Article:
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Going Vertical!

In the Puget Sound region, transportation is truly multi-modal.  Roads and highways connect communities to ferries and floatplanes at docks and airports.  Travelers walk, roll, and ride in trips with numerous links . . . and numerous potentials for missed connections.  Critical roadway links are at-risk from seismic events and even the harsh realities of aging infrastructure.  What happens when the Cascadia Subduction Zone event occurs?  How will essential workers and critical supplies reach hospitals, clinics, and neighborhoods?  What mobility services will directly connect islands to medical centers and hilltops to valleys across water, land, and the communities that need better mobility?

Advanced/Urban Air Mobility systems are already transporting freight and people using safe, quiet, and reliable all-electric multi-rotor aircraft. The Pacific Northwest’s largest cities provide for use cases that could dramatically improve disaster response and access to medical care while providing mobility options that advance equity and sustainability. Contribute your ideas and share your experiences in this multi-day ACES Northwest Network Seminar Series event! Our collaboration with Cascade AUVSI will feature Network affiliates Teague, Village Reach, and Hyundai. We’re planning for event activities on May 19 and May 20, 2021, our first two-day Seminar Series event featuring breakout workshops and two plenary keynotes that you won’t want to miss! Look for more information on this event soon.

Seminar Agenda

Day 1: Advanced Air Mobility Today

  • Welcome and Introductions
  • State of the Practice: Advanced Air Mobility Takes Flight
  • Day 1 Workshop Descriptions and Breakout Room Instructions
  • Keynote: Village Reach
  • Breakout Workshops 1A and 1B
  • Workshop 1A: Challenges in a World of Water and Weather
  • Workshop 1B: Air Mobility Enhances Disaster Response and Medical Care
  • Workshop Presentations
  • Vision Casting: Integrating AAM Into the Multi-Modal Transportation System

Day 2: Advanced Air Mobility Tomorrow

  • Welcome and Introductions
  • Day 1 Recap and Day 2 Workshop Descriptions
  • Keynote: Teague
  • Breakout Room Instructions
  • Overview of Global Deployments and Regulatory Climates
  • Breakout Workshops 2A and 2B
  • Workshop 2A: Connecting Islands and Bridging Gaps
  • Workshop 2B: Quiet, Safe, and Accessible
  • Workshop Presentations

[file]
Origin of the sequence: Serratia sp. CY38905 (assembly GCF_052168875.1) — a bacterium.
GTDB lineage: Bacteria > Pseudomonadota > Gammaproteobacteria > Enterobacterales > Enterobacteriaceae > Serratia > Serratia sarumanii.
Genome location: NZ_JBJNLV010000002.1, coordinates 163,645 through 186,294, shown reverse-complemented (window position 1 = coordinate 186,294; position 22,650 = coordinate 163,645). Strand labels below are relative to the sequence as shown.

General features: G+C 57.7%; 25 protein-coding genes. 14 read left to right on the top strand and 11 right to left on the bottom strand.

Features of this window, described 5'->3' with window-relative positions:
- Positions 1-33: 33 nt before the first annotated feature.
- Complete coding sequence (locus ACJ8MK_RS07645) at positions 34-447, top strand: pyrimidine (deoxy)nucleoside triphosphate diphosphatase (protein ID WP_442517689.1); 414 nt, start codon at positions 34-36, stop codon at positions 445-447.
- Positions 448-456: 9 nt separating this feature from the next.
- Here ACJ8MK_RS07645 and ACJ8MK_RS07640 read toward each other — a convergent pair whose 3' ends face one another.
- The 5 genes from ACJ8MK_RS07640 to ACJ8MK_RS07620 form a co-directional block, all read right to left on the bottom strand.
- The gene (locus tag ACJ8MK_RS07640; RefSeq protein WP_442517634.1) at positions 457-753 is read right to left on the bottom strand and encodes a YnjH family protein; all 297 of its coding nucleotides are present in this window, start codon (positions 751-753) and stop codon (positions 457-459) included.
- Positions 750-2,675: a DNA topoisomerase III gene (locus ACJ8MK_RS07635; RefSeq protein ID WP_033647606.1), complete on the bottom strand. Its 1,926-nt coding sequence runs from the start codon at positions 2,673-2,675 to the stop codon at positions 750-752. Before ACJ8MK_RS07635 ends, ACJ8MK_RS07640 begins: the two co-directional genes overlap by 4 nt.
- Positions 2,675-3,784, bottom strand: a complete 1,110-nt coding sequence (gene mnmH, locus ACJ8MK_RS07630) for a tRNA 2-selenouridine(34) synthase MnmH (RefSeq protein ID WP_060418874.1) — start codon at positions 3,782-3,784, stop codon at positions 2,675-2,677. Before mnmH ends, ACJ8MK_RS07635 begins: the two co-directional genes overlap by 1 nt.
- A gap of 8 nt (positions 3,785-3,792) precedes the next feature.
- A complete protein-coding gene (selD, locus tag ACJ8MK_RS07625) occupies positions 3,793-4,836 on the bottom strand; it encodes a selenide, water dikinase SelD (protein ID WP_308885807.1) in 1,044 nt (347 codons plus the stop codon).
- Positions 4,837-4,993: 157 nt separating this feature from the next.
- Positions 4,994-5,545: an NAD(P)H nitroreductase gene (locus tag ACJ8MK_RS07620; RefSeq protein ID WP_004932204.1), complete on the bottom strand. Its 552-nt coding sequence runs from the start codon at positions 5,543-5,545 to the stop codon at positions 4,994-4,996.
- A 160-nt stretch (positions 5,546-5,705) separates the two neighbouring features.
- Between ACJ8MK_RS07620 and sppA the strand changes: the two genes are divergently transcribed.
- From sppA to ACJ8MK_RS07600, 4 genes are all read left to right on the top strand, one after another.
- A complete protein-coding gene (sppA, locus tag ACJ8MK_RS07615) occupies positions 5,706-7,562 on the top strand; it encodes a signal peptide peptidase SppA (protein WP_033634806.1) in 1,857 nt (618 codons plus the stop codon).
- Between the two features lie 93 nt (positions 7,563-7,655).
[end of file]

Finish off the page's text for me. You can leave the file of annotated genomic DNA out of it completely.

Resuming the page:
• Capstone: Policy and Collaboration Workshop

Breakout Workshops

Workshop 1A:  Challenges in a World of Water and Weather

Salt.  Ice.  Wind.  AAM in Puget Sound will operate in one of the most challenging environments on the globe, pitting autonomous piloting systems against instrument meteorological conditions in some of the busiest General Aviation airspace in the world.  What organizations will we need to leverage to work together to make AAM work well?

Featuring: 

Workshop 1B:  Air Mobility Enhances Disaster Response and Medical Care

A Cascadia Subduction Zone event will likely divide the region, breaking critical links and leaving air support without Boeing Field and Renton Airport.  How can AAM assets be positioned to provide transportation for critical workers, medical supplies, and emergency equipment?

Featuring: 

Workshop 2A:  Connecting Islands and Bridging Gaps

AAM can replace many-mode trips with a bicycle ride, an AAM transit, and a short hop on another bicycle.  In many cases, AAM will be the single mode that can provide a way around, terrain, and traffic congestion.  What does this means for travel across the Sound and even within the Seattle area?  How will transportation planners need to adapt to a future of private equity investment in transportation infrastructure and operations? 

Featuring: 

Workshop 2B:  Quiet, Safe, and Accessible

The power of AAM lies in the all-electric propulsion system with multiple rotors.  This mode of transportation promises to greatly reduce the noise effects and safety risks associated with conventional rotorcraft transport, truly in a class of its own.  The energy needs can be provided entirely on-site and batteries can be the foundation of local community microgrids.  How can AAM’s promoters demonstrate to the public that these are not just a new type of helicopter?

Featuring: Yolanka Wulff (Moderator)

When

Tuesday, May 18 and Wednesday, May 19 (11 AM to 1:30 PM PDT each day)

Where

Online Event

Registration

Registration Coming Soon!

Contact

Scott Kuznicki
skuznicki@discovery.org

Event Hosts

Bruce Agnew

Director, Cascadia Center
Since 1993, Bruce Agnew has been leading the Northwest Cascadia initiative serving as director of the Cascadia Center in Seattle. The Center is a private, non-profit, public policy center engaged in regional and international transportation and technology. Bruce also co-chairs of the Transportation Group for the Pacific Northwest Economic Region (PNWER) – a public private partnership of ten Northwest states and Western Canadian provinces/territories. Since 2017, he has served as director of the ACES NW Network dedicated to the acceleration of ACES (Autonomous-Connected-Electric-Shared) technology in transportation.

Scott Kuznicki

Research Fellow, Cascadia Center for Regional Development
Scott O. Kuznicki is the recipient of the 2019-2021 Transportation Futures Research Fellowship with the Discovery Institute's Cascadia Center for Regional Development. The Transportation Futures Research Fellowship is designed to encourage collaborative graduate-level research related to transportation policy and operations with an emphasis on human behavior, machine learning, technology integration, and long-term sustainability of the transportation system.